Environmental Effects on Variable Practice of Example Formats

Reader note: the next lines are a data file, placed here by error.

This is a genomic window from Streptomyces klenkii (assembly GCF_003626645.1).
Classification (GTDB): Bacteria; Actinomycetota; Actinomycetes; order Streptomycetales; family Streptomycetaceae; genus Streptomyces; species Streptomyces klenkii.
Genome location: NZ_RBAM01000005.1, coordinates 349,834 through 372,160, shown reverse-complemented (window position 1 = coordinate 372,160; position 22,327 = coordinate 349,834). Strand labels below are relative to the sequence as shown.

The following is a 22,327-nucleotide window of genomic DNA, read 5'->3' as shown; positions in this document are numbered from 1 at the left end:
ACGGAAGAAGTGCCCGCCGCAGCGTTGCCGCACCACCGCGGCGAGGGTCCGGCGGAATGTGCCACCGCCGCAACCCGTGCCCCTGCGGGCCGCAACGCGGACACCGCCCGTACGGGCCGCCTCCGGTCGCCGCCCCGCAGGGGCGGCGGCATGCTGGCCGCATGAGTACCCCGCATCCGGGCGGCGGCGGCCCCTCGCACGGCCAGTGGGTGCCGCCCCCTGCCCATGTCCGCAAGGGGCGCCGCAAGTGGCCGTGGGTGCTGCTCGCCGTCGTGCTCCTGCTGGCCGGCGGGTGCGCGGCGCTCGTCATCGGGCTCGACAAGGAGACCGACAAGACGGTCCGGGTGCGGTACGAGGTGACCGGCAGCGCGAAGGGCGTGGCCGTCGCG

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There is a lack of women in mathematics-related fields. This might be due to stereotype threat, when a person performs worse than usual when presented with a negative stereotype because they are worried they will prove the stereotype to be correct (Steele, 1997). As practice schedules can affect performance (Carlson & Yaure, 1990), this experiment measured math performance after implementing blocked or random practice schedules and an activated or inactivated negative stereotype. Forty-eight college students learned probability from worked examples and practice problems and were tested on overall math performance and other aspects of learning. Results suggest that, in general, a blocked order tends to yield greater math performance, especially under the effects of a negative stereotype. Future research should examine retention, in addition to acquisition, of the learning materials.